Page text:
The Study of Church History-5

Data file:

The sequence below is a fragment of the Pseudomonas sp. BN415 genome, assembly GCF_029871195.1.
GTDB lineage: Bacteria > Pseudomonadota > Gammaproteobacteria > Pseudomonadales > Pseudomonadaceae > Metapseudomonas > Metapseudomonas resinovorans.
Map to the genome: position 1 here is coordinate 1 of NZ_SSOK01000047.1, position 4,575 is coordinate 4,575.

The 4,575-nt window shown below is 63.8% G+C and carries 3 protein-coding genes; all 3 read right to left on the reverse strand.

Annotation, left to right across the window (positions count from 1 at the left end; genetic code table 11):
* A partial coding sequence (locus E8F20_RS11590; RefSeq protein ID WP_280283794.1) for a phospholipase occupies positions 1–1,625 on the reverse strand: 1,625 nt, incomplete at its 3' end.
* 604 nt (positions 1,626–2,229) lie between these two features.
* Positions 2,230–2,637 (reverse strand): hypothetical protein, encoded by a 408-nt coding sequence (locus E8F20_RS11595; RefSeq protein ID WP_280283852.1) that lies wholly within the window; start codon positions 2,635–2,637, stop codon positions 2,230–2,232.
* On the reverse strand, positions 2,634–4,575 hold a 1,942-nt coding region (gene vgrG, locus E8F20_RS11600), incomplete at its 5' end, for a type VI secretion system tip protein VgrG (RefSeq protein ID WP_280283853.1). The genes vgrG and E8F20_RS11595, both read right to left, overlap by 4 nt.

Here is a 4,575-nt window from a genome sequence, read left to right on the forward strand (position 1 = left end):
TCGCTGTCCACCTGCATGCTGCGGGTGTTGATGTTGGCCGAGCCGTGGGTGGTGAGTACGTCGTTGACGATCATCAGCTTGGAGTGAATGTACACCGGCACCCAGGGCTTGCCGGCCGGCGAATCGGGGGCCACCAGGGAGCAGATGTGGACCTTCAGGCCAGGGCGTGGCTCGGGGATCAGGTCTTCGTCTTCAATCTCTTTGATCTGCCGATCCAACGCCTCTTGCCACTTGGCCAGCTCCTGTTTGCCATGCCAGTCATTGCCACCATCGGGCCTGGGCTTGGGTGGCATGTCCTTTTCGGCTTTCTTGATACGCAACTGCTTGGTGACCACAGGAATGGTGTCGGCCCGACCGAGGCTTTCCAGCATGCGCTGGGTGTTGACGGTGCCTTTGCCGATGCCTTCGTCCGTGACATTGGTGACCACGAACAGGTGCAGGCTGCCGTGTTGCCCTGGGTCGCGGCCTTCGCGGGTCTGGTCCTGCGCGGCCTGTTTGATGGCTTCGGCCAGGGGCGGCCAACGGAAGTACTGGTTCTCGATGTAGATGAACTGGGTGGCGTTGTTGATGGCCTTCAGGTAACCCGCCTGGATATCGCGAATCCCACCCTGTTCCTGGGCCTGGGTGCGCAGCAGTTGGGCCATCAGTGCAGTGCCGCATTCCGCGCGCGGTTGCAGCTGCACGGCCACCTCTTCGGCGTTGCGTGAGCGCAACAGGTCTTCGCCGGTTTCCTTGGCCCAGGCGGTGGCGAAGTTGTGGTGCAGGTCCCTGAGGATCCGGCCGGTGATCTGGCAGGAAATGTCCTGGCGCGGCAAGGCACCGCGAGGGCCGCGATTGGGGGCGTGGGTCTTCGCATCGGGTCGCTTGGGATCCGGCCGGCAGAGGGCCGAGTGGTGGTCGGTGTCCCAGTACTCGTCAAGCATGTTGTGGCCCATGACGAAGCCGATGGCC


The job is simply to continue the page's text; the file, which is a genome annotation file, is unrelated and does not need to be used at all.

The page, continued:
Another great change that was called for during the Second Vatican council was the call for greater participation of the laity in all aspects of living the faith. In my admittedly limited knowledge of history, clericalism was something that slowly build up over time and reached a high point after the Council of Trent. When the reformers denied the necessity of sacramental orders and emphasized instead the common priesthood of all believers, the Catholic Church went out of its way to emphasized the importance of the clerical state of life to the detriment, it is my understanding, of the dignity of the laity. The general feeling I get is that the ordained status was the ideal, and that the laity (along with marriage) was second best. Again, the Second Vatican Council sought to reverse this mentality, and called for a renewal of the role of the laity, calling for a “conscious, active, and fruitful” participation (Sacrosanctum Concilium #14-20). The document Lumen Gentium addresses the disparity in a point of view that emphasizes the call of the clergy by reminding us that both clergy and laity have the common call to sanctity (Lumen Gentium #32 ). This call has resulted in a great number of lay movements such as Communion and Liberation, the Neocatechumenate, and many others. The role of history in dealing with changes such as this is that it helps us recognize that the present situation is a result of, a development of previous events. Developments can be for better or for worse, and history helps us find our way back with better understanding of our origins. Ultimately, the study of church history makes us better Christians. As we experience changes in practices, we can look at the past and realize it is not the end of the world. History is a great teacher, and it frees us to look at our past errors with humility, and to the future with the confidence that we can learn from our mistakes.